Advanced Degree - Is it possible?

Forum for the GRE subject test in mathematics.
careerchange
Posts: 2
Joined: Thu Jun 01, 2017 8:40 pm

Advanced Degree - Is it possible?

Postby careerchange » Thu Jun 01, 2017 8:41 pm

Hi everyone. I should preface my situation and aspirations with the fact that I realize the following is most likely a pipe dream. That being said, I have been feeling this way for some time and willing to do whatever it takes to change my current situation. Anyway, here it goes...

I am in my late 20s and I'm currently a humanities teacher living in Massachusetts. I moved here for my wife's job (which is unique). I love living in this area, however, my career has come to a breaking point. I am no longer happy teaching to middle/high schoolers. I've been teaching for 5+ years and, by standard metrics, I would consider myself a successful teacher. As many of you know, being successful at something does not necessarily have a direct correlation to satisfaction or happiness.

I have taken a few Math courses (calc) in undergrad but received low grades in these classes due to lack of effort. I graduated undergrad with a BA in English and grad school with an MA in Education. I am interested in a career within the math field now, but I am completely lost how I could pursue it at this point.

Is it at all possible to pursue an advanced degree in Mathematics at this point. Where would I even start? How could I obtain the necessary prerequisites to have a chance? Would you recommend taking classes at a local CC to fulfill some of these requirements? I know research experience is also a key component. Is there any way to have an experience in research? As always, time and money are restraints in this equation. Any suggestions? Thank you in advance!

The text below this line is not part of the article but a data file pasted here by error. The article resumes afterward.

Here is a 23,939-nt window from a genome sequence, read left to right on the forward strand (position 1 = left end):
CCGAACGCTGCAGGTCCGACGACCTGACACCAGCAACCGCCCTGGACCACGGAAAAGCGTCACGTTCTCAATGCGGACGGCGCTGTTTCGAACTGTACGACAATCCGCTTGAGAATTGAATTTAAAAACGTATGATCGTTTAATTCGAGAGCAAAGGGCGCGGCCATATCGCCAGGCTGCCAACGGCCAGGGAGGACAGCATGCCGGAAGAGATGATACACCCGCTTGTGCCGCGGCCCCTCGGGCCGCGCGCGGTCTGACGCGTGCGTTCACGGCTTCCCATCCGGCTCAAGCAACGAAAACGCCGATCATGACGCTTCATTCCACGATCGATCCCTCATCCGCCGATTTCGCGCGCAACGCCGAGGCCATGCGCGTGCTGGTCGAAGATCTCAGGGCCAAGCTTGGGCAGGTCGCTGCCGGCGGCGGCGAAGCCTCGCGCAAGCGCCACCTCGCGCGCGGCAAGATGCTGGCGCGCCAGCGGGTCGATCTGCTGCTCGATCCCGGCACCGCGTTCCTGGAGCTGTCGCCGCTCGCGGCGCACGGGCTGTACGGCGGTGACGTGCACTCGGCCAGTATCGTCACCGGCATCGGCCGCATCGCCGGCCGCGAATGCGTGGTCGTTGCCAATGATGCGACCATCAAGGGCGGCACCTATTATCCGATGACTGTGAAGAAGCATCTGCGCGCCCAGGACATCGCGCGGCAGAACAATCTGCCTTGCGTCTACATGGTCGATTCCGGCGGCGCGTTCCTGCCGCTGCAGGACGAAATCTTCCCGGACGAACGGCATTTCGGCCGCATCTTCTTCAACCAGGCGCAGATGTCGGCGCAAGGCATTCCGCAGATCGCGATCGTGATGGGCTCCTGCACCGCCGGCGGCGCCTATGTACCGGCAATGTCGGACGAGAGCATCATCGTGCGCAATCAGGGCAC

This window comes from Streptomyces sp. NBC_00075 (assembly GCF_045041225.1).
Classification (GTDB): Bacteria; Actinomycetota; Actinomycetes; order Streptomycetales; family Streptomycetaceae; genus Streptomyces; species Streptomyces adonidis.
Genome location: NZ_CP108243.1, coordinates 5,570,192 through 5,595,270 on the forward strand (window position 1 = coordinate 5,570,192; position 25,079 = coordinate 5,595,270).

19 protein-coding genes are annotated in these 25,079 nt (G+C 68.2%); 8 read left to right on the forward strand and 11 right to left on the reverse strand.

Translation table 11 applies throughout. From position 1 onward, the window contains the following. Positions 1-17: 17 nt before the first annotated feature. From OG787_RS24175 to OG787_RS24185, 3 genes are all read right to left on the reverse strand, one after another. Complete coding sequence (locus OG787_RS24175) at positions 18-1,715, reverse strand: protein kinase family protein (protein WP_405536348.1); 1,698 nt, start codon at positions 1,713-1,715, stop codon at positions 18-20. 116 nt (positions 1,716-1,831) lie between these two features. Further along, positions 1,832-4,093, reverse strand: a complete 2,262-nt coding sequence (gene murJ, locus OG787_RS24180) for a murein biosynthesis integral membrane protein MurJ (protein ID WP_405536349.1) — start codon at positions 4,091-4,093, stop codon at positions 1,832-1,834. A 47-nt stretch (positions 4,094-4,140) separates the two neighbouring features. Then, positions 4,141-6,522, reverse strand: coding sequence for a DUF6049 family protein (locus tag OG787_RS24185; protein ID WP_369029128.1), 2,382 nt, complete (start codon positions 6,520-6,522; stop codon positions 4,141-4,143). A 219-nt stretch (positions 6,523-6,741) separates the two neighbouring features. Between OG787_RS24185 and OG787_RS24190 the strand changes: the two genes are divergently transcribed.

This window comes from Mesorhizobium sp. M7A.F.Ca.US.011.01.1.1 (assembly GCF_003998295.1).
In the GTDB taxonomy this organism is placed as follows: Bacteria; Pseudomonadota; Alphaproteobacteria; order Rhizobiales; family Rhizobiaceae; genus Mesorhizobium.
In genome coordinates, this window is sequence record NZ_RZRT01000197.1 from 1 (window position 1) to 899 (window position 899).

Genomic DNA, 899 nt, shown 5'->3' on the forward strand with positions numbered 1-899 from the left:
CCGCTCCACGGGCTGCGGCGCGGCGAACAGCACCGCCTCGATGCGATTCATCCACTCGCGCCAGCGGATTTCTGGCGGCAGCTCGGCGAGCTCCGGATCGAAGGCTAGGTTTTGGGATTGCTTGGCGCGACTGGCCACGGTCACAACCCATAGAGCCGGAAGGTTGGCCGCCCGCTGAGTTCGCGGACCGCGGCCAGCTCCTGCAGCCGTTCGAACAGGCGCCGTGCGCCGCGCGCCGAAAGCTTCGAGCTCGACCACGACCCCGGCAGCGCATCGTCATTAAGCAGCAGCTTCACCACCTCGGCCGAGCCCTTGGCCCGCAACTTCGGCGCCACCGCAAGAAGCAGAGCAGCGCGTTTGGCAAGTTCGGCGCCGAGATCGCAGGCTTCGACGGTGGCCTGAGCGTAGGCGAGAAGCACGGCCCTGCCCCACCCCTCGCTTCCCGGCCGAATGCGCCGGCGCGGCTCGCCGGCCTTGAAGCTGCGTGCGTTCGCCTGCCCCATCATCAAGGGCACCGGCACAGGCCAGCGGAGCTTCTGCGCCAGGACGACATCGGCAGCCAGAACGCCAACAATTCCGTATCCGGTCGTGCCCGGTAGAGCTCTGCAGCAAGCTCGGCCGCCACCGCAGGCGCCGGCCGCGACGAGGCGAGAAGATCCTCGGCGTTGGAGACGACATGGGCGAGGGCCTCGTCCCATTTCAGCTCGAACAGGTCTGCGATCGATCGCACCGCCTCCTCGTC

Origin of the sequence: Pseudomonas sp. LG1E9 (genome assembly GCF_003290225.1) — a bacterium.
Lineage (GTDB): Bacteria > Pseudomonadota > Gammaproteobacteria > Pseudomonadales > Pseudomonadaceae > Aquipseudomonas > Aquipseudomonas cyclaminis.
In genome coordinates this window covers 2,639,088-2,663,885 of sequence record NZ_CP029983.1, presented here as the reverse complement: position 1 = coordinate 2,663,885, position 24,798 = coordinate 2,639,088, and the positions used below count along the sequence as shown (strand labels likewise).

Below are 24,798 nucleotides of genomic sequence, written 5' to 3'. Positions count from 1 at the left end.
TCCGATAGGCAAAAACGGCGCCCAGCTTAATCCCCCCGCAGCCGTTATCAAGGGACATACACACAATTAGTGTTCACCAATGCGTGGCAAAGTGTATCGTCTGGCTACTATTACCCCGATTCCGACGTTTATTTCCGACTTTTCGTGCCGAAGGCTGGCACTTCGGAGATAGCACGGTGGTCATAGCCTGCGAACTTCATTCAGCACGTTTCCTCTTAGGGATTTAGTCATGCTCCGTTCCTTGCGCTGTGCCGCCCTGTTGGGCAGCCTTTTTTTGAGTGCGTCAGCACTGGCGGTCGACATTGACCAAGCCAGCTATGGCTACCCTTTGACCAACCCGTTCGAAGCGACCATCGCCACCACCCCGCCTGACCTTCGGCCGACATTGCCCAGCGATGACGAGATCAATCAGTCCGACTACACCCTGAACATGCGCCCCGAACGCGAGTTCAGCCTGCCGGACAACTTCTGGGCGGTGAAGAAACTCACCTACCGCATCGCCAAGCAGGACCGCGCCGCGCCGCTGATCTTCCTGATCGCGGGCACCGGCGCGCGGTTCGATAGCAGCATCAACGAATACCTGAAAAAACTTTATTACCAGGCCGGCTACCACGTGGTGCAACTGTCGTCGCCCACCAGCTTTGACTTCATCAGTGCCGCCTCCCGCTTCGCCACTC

fiboniz
Posts: 3
Joined: Wed Feb 22, 2017 4:38 pm

Re: Advanced Degree - Is it possible?

Postby fiboniz » Fri Jun 02, 2017 12:13 pm

I am a non-traditional student as well. I started my undergraduate degree in Mathematics at Indiana University but dropped out in my third semester because I failed - yes, literally FAILED - all my math courses. I left school thinking I would never pursue it again and got to spend time with my wife and children. We needed income so I took a night shift position at a local factory which, after a few months, gave me the motivation to go back and try again. I knew I needed to start somewhere so I went to a local university (University of Southern Indiana) and took a full load of courses (18 credit hours a semester) and I took 18 credit hours total in both summers - all while working full time to support the family. I finished my BS in Mathematics at USI in 2 years. I started in January of 2013 and finished in May of 2015. After this, I thought it was finally time to get a real job and become an adult. So I worked in banking and then went into the manufacturing industry but found myself still lacking something. I needed that academic stimulation back! I NEEDED to research! So now I have been accepted into Indiana University's PhD program in Statistical Science beginning this fall. Look's like I will finish where I started this journey.

So I want you to understand, that as long as you're willing to put in the work, you will reach your goals and you WILL research in Mathematics so long as you have the drive and motivation to do so. I hope my story can give you some hope for your future. Please feel free to message me with any questions you may have and I'll gladly answer.